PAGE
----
- some viewing situations require a ÒbaffleÓ extending from the midline of the stereoscope toward the screen; this can be a rigid piece of cardboard paint flat black (to minimize light reflection), and it serves to keep, say, the left eye from seeing any part of the right-half of the screen. the tendency for that to happen depends on your viewing distance and the size of the mirrors on the ÔarmsÕ of the stereoscope.

- in the past we have used a set-up using two matched video monitors, one for each eye, but that can introduce alignment and calibration problems.

- the mirrors must be aligned carefully by adjusting their angles around both the horizontal and vertical axes, and these can vary among individuals because of varying degrees of phoria. soÉ

- we use software to vary the x/y positions of the left stimulus and the right stimulus, independently within their two halves of the screen, so that theyÕre in alignment. To confirm alignment we implement, in software, a version of the cover/uncover test where the observer judges when the stimulus appears not to shift in position as the two images are shown briefly in alternation. We record the x/y coordinates for the left and right stimulus, and store that for use again for that observer. We do this for each person tested before each testing session, and this way the mirrors never get moved.

- another, altogether different option is to use liquid crystal shutter glasses (see, for example, this link), which allows full screen viewing with each eyeÕs image being presented on alternate video frames, synchronized to the frame presentation. This technique doesnÕt require the elaborate mirror alignment involved with mirrors, and observers seem to like it. However, it does entail on/off presentation of the stimuli to each eye (phase shifted so that one eyeÕs stimulus is ÒoffÓ while the other eyeÕs stimulus is ÒonÓ), and the frame rate of the goggles must be synchronized to the frame rate of the monitor (this is accomplished using an IR emitter and sensor). At bright luminance values, there can be a tendency to see faint flicker in the unit we purchased years ago, but the specs on the more recent models suggest this may be less of a problem now.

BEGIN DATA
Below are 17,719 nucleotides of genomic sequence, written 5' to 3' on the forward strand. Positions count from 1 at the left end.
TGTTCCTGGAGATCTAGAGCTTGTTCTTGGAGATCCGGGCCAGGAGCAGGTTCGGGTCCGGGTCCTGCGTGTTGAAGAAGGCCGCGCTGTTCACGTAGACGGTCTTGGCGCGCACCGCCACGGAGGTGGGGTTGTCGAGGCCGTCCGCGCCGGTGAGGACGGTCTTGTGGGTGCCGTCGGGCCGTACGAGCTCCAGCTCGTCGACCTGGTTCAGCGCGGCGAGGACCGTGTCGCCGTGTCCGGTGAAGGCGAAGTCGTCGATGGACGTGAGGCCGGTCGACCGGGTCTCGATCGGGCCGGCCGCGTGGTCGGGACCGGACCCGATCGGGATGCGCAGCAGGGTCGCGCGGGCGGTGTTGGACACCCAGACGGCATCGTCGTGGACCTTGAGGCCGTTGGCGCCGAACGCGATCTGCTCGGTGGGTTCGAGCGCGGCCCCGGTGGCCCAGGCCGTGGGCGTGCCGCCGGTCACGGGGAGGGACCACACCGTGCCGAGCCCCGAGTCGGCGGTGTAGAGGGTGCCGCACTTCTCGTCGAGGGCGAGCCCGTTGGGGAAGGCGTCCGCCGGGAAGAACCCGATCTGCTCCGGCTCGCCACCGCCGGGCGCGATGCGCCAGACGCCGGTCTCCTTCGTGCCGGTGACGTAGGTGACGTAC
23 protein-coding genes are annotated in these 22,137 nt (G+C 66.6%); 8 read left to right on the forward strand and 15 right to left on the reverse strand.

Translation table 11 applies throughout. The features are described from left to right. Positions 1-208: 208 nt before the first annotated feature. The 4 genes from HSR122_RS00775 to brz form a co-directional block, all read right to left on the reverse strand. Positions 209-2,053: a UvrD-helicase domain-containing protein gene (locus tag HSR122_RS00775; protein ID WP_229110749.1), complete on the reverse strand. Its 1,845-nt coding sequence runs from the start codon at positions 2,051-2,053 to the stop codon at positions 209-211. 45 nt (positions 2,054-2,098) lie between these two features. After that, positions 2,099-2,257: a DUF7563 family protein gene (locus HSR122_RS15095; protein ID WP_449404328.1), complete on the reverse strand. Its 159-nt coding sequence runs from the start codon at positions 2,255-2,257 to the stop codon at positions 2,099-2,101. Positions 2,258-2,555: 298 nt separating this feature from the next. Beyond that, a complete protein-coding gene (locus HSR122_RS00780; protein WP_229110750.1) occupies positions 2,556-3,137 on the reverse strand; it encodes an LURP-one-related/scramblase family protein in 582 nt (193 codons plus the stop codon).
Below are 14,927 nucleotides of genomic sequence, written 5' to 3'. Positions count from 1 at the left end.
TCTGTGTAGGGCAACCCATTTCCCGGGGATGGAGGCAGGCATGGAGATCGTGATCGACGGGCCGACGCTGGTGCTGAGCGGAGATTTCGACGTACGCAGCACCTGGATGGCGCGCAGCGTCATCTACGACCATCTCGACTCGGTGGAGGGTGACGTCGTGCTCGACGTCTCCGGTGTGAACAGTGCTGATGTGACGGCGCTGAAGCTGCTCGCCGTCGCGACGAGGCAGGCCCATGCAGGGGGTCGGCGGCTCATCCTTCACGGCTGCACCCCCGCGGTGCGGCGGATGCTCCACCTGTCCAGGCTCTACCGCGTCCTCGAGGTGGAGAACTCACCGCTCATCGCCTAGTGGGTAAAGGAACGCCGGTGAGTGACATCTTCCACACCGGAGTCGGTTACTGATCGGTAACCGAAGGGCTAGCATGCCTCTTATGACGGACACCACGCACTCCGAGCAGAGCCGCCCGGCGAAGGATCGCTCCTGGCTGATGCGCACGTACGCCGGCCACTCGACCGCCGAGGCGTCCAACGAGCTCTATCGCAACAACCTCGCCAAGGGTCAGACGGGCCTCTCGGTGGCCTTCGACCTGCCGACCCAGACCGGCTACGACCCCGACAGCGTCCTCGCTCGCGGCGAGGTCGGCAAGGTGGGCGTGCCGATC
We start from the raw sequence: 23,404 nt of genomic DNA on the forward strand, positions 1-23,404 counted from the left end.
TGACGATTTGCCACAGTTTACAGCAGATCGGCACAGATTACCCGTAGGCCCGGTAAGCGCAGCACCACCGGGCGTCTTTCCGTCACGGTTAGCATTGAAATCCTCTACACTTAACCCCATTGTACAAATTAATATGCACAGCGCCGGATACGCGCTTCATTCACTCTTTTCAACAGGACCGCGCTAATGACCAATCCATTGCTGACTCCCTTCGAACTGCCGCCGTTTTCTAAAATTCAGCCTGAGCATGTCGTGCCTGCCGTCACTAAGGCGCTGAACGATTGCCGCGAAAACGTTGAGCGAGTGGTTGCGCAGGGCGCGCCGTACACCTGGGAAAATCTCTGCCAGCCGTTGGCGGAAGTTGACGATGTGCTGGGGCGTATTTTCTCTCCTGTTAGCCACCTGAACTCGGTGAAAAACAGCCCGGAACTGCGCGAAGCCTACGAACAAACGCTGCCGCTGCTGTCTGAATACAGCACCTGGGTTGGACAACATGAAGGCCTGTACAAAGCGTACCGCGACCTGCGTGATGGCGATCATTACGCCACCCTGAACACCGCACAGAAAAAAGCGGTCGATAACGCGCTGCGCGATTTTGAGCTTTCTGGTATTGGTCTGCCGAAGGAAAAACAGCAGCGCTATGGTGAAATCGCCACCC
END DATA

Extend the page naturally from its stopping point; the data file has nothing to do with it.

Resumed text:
- a third possibility is the anaglyphic technique, which involves rendering your dichotic stimuli in two different colors (e.g., red/green) that can then be viewed through colored filters selected so that each lens passes only the image rendered in one color. Using MatLab code, itÕs easy to create anaglyphs, including movies,  but this technique restricts you to the use of the two colors required by the lenses. Moreover, it can be difficult to get perfect color separation without resorting to relatively expensive, narrow-band filters (and narrow-band means dimmer images).

Below are three articles and one website that discuss techniques for achieving dichoptic stimulation.

Randolph Blake


¥ Thompson, B., et al. (2008). "A dichoptic projection system for visual psychophysics in fMRI scanners." Journal of Neuroscience Methods 168: 71-75.

¥ Schurger, A. (2009). "A very inexpensive MRI-compatible method for dichoptic visual stimulation." Journal of Neuroscience Methods 177: 199-202.

¥ Carmel, D., et al. (2010). "How to create and use binocular rivalry." Journal of Visualized Experiments 45: e2030.



last updated 11/08/2012